Origin of Humankindby Richard Leakey
"“The name Leakey is synonymous with the study of human origins,” wrote The New York Times. The renowned family of paleontologistsLouis Leakey, Mary Leakey, and their son Richard Leakeyhas vastly exp"See more details below
"“The name Leakey is synonymous with the study of human origins,” wrote The New York Times. The renowned family of paleontologistsLouis Leakey, Mary Leakey, and their son Richard Leakeyhas vastly exp"
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The First Humans
Anthropologists have long been enthralled by the special qualities of Homo sapiens, such as language, high technological skills, and the ability to make ethical judgments. But one of the most significant shifts in anthropology in recent years has been the recognition that despite these qualities, our connection with the African apes is extremely close indeed. How did this important intellectual shift come about? In this chapter I shall discuss how Charles Darwin's ideas about the special nature of the earliest human species influenced anthropologists for more than a centuryand how new research has revealed our evolutionary intimacy with African apes and demands our acceptance of a very different view of our place in nature.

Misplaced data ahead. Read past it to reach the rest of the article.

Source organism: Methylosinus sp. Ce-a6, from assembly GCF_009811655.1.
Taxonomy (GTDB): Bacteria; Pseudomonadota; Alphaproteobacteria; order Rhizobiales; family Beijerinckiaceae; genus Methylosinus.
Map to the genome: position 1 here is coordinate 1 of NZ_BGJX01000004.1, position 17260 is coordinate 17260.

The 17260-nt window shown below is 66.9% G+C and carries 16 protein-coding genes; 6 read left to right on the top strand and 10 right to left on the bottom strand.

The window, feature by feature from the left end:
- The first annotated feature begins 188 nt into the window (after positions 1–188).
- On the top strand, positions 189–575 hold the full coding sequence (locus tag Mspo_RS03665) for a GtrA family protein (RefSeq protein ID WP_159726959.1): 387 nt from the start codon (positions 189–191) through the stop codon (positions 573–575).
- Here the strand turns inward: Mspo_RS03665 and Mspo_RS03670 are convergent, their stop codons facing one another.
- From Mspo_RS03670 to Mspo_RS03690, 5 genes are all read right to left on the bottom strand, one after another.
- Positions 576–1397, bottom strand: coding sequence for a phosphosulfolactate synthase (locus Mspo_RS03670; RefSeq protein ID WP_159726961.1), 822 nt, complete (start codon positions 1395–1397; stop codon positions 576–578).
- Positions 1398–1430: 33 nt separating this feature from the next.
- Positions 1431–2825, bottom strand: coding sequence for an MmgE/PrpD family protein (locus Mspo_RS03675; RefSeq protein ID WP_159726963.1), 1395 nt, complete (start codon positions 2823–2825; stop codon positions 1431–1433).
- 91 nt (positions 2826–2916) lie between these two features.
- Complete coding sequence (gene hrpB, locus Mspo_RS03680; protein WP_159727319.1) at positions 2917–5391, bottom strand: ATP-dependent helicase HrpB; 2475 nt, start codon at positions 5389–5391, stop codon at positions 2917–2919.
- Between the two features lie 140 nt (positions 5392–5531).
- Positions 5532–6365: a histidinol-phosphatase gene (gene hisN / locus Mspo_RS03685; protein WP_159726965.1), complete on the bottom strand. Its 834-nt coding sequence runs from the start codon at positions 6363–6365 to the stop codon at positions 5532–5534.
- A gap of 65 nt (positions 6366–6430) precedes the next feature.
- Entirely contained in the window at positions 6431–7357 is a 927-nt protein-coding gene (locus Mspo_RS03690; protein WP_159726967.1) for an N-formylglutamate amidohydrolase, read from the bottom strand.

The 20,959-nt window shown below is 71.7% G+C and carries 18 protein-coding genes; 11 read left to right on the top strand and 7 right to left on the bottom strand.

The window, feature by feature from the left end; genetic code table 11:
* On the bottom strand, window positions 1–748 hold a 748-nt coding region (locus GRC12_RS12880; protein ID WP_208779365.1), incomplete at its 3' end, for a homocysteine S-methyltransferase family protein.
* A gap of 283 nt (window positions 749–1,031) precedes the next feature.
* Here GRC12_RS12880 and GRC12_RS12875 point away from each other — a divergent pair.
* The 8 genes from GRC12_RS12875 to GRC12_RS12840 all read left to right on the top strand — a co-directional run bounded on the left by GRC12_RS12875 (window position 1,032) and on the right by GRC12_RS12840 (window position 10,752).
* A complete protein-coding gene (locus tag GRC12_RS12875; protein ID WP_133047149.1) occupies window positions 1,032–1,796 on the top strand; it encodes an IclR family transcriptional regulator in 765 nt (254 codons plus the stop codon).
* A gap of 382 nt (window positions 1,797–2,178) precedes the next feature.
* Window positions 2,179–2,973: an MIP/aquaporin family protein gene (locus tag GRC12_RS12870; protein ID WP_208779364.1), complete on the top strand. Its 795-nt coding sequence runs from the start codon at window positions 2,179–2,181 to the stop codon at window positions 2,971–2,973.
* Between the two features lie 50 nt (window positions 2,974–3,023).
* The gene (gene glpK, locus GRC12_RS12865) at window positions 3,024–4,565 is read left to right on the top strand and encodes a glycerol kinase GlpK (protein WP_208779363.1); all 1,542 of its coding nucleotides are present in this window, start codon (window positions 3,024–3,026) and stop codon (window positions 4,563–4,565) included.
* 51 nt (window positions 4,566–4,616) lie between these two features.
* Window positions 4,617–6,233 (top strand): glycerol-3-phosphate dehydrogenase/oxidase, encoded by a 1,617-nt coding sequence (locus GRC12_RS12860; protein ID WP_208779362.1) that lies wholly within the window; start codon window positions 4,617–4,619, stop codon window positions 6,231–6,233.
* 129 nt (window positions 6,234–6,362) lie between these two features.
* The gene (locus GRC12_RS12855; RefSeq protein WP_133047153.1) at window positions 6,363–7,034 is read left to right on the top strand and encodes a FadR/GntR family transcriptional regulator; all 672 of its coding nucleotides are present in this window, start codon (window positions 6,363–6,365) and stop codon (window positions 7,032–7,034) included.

In 1859, in his Origin of Species, Darwin carefully avoided extrapolating the implications of evolution to humans. A guarded sentence was added in later editions: "Light will be thrown on the origin of man and his history." He elaborated on this short sentence in a subsequent book, The Descent of Man, published in 1871. Addressing what was still a sensitive subject, he effectively erected two pillars in the theoretical structure of anthropology. The first had to do with where humans first evolved (few believed him initially, but he was correct), and the second concerned the manner or form of that evolution. Darwin's version of the manner of our evolution dominated the science of anthropology up until a few years ago, and it turned out to be wrong.